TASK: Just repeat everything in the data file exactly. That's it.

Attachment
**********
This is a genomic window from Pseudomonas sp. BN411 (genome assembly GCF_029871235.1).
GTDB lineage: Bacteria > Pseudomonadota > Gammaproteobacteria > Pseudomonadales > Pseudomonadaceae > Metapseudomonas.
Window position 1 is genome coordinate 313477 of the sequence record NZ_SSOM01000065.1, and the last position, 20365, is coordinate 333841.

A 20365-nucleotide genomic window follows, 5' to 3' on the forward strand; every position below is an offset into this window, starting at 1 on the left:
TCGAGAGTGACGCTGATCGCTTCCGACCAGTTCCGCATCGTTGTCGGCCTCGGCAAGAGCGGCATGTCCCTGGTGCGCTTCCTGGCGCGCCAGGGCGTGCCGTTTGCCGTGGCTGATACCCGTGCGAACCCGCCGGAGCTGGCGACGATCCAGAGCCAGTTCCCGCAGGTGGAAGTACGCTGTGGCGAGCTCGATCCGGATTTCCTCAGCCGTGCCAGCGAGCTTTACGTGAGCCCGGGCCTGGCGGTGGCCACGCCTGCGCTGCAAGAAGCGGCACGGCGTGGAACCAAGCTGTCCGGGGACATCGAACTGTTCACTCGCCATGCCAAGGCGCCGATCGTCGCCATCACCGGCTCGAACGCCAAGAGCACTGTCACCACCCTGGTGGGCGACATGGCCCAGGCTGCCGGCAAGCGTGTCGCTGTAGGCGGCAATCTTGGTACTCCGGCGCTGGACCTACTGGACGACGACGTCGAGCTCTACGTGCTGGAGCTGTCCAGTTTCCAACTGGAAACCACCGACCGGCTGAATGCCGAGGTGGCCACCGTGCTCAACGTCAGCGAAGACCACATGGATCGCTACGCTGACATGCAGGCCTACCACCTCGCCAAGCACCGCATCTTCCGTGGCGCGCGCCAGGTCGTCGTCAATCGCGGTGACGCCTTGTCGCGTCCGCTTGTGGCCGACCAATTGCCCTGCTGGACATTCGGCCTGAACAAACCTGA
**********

This is a genomic window from Pseudomonas sp. BN411 (genome assembly GCF_029871235.1).
GTDB lineage: Bacteria > Pseudomonadota > Gammaproteobacteria > Pseudomonadales > Pseudomonadaceae > Metapseudomonas.
Window position 1 is genome coordinate 313477 of the sequence record NZ_SSOM01000065.1, and the last position, 20365, is coordinate 333841.

A 20365-nucleotide genomic window follows, 5' to 3' on the forward strand; every position below is an offset into this window, starting at 1 on the left:
TCGAGAGTGACGCTGATCGCTTCCGACCAGTTCCGCATCGTTGTCGGCCTCGGCAAGAGCGGCATGTCCCTGGTGCGCTTCCTGGCGCGCCAGGGCGTGCCGTTTGCCGTGGCTGATACCCGTGCGAACCCGCCGGAGCTGGCGACGATCCAGAGCCAGTTCCCGCAGGTGGAAGTACGCTGTGGCGAGCTCGATCCGGATTTCCTCAGCCGTGCCAGCGAGCTTTACGTGAGCCCGGGCCTGGCGGTGGCCACGCCTGCGCTGCAAGAAGCGGCACGGCGTGGAACCAAGCTGTCCGGGGACATCGAACTGTTCACTCGCCATGCCAAGGCGCCGATCGTCGCCATCACCGGCTCGAACGCCAAGAGCACTGTCACCACCCTGGTGGGCGACATGGCCCAGGCTGCCGGCAAGCGTGTCGCTGTAGGCGGCAATCTTGGTACTCCGGCGCTGGACCTACTGGACGACGACGTCGAGCTCTACGTGCTGGAGCTGTCCAGTTTCCAACTGGAAACCACCGACCGGCTGAATGCCGAGGTGGCCACCGTGCTCAACGTCAGCGAAGACCACATGGATCGCTACGCTGACATGCAGGCCTACCACCTCGCCAAGCACCGCATCTTCCGTGGCGCGCGCCAGGTCGTCGTCAATCGCGGTGACGCCTTGTCGCGTCCGCTTGTGGCCGACCAATTGCCCTGCTGGACATTCGGCCTGAACAAACCTGA